The horrific storm surge flooding in New Jersey and New York caused by Sandy was almost perfectly predicted well in advance, but was more extreme than the average person might expect from a minimal hurricane. That’s where Sandy’s immense size comes into play.
There is a metric that quantifies the energy of a storm based on how far out tropical-storm force winds extend from the center, known as Integrated Kinetic Energy or IKE*. In modern records, Sandy’s IKE ranks second among all hurricanes at landfall, higher than devastating storms like Hurricane Katrina, Andrew and Hugo, and second only to Hurricane Isabel in 2003.
The above chart compares IKE and intensity for storms at the time they struck land (in the U.S.). Not all historic storms can be included because a detailed wind field analysis (required to compute IKE) is unavailable for storms in the distant past. But this chart shows the majority of high-ranking modern cases.
Sandy’s IKE was over 140 Terajoules (TJ, 1 TJ = 1 trillion Joules = 277,778 kilowatt hours), meaning it generated more than twice the energy of the Hiroshima atomic bomb. At any given moment, many hurricanes contain more energy than an atomic bomb in their surface winds alone (even excluding winds at higher elevations and latent heat energy).
Though way down on the scale, I include Andrew and Charley in the chart to show how their small IKE contrast their high rankings on the Saffir-Simpson scale which is based solely on peak sustained winds. This demonstrates small intense storms generate far less energy than large weak storms.
Why does IKE matter?
It has been demonstrated time and time again that the storm surge generated by a hurricane is not very well correlated with the storm’s intensity or peak winds, but rather the storm’s size - which the IKE metric captures. The area over which strong winds blow across the ocean is strongly related to the resulting storm surge potential.
Recall, the storm surge is the increased water level along the coast caused by winds continuously bulldozing the ocean onto the land. It builds long before a storm makes landfall. It simply raises the mean sea level from its normal level by a few to over 25 feet. Large violent waves typically occur on top of the storm surge.
In the figure below, two hurricanes (Charley ‘04 and Sandy ‘12) are shown side-by-side at the same scale. The color contours highlight wind speed, and are shaded identically. Charley was a Category 4 hurricane, while Sandy was a Category 1 hurricane (technically, it may have just transitioned to an extratropical cyclone an hour before landfall, but that’s an academic difference that people on the ground don’t care about), but clearly Sandy’s wind field extended over a larger area, even though its peak winds were much weaker. As such, Sandy’s IKE was 7 times Charley’s and had a much more massive storm surge.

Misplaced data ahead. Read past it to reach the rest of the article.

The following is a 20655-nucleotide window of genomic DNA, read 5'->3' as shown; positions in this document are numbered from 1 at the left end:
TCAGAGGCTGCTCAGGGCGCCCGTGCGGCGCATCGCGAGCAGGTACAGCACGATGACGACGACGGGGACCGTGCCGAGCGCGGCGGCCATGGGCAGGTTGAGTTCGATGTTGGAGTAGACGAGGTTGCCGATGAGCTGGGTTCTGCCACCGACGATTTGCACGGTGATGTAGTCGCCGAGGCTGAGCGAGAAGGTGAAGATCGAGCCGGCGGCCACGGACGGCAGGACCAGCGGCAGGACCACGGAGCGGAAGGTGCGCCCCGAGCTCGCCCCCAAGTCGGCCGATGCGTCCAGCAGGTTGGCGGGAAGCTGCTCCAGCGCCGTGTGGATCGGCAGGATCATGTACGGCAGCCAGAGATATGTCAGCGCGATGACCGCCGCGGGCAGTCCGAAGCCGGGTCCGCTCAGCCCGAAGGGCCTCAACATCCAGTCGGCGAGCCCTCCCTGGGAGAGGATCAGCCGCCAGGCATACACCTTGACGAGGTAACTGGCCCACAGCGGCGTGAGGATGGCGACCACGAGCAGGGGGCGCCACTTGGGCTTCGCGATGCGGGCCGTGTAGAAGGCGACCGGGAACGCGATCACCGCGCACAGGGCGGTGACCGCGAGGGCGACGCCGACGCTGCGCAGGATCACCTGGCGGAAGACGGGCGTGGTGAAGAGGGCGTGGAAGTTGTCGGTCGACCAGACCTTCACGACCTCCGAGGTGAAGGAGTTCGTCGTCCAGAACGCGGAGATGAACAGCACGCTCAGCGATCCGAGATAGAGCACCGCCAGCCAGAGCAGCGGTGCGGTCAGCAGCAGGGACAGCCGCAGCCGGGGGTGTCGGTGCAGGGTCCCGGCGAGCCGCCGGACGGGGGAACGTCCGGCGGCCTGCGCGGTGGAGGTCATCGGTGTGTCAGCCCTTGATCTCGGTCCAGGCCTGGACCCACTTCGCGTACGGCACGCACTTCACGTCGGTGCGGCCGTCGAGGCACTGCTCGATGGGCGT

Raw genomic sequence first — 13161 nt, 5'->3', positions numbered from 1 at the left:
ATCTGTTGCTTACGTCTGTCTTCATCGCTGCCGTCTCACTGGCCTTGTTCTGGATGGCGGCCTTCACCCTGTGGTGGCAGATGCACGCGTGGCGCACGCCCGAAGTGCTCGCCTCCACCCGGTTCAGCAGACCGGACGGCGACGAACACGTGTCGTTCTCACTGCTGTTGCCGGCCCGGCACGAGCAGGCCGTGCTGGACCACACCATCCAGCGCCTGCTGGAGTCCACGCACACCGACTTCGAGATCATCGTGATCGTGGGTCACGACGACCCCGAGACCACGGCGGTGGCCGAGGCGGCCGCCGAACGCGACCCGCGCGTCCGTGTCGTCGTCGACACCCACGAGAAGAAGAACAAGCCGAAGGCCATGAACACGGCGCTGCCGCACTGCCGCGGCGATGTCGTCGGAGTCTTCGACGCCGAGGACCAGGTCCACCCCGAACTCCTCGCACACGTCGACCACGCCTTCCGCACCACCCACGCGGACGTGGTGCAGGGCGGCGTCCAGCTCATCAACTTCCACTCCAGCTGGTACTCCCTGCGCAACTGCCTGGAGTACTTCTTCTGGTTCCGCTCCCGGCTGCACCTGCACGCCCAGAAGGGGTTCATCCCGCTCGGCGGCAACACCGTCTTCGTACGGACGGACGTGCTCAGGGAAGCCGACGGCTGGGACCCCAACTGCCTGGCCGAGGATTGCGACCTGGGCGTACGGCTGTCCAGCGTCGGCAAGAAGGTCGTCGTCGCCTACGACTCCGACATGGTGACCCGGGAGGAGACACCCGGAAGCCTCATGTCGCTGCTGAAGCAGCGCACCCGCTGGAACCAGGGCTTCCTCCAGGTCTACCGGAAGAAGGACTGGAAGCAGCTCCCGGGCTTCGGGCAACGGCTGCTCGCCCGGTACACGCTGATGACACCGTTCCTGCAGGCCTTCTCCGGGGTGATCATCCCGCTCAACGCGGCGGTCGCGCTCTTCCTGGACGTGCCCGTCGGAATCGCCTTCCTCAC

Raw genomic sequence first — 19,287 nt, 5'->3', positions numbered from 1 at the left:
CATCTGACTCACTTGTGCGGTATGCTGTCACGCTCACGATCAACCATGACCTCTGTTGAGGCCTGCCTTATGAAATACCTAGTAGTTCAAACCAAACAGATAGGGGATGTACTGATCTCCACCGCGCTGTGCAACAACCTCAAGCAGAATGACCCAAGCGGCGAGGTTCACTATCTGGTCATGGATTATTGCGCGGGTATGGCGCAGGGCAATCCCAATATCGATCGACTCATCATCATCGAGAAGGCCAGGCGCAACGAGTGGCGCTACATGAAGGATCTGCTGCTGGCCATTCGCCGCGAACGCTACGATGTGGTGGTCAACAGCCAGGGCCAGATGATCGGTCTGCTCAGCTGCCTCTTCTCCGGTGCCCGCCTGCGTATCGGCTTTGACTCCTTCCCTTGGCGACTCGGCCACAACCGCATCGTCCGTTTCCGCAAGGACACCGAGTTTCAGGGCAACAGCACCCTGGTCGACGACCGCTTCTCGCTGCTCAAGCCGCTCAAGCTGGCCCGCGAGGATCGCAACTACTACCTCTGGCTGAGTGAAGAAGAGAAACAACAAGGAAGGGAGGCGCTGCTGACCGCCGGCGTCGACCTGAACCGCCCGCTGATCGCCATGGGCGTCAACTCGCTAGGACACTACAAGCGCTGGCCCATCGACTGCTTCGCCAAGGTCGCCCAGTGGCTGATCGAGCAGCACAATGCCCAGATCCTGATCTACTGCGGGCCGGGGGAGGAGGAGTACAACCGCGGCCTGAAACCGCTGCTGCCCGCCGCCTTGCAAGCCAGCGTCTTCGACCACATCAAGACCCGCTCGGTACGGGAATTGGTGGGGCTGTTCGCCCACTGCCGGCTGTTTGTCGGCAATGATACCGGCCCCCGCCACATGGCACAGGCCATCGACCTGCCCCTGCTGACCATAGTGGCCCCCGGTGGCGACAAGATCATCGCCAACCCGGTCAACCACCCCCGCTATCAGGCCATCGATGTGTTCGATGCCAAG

The exact same storm hitting Charleston, S.C. will have a completely different surge potential than if it were hitting Miami, Galveston, New Orleans, or New York City (NYC). The stage of the normal lunar tides makes a large difference as well (Sandy made landfall exactly at high tide).
And in terms of human impacts, a landfall on or near a major city will certainly be worse than an identical landfall near a more rural stretch of coastline. Places like New Orleans, NYC, and Tampa are both low-lying AND heavily populated. But hurricanes don’t care where we build cities and how vulnerable those cities are.
Hurricane Katrina was “only” a Category 3 storm at landfall, yet ended up being the most costly natural disaster in our nation’s history due its impact on a vulnerable, highly populated low lying city. Sandy had Category 1 winds at landfall yet was able to create very significant storm surge over hundreds of miles of highly populated coastline. Katrina’s IKE was more concentrated, Sandy’s IKE was more spread out. This metric - more than wind speed - encapsulates the respective storms’ horrific effects. Sandy may end up as the second most costly storm in U.S. history. Given its top ranking IKE and the area it impacted, that should come as no surprise.
Brian McNoldy is a senior researcher at the University of Miami’s Rosenstiel School of Marine and Atmospheric Science.
* For a thorough introduction and detailed description of IKE, please read the 2007 article by Mark Powell and Timothy Reinhold. To calculate IKE, a high-resolution gridded wind field is created using all available aircraft, satellite, buoy, and ship data. Then, all grid points with surface wind speeds of 35 knots (or about 40 mph) or higher (tropical storm force) are identified. The wind speed at each of those points is squared, summed, and scaled, resulting in a single value, measured in tera-Joules.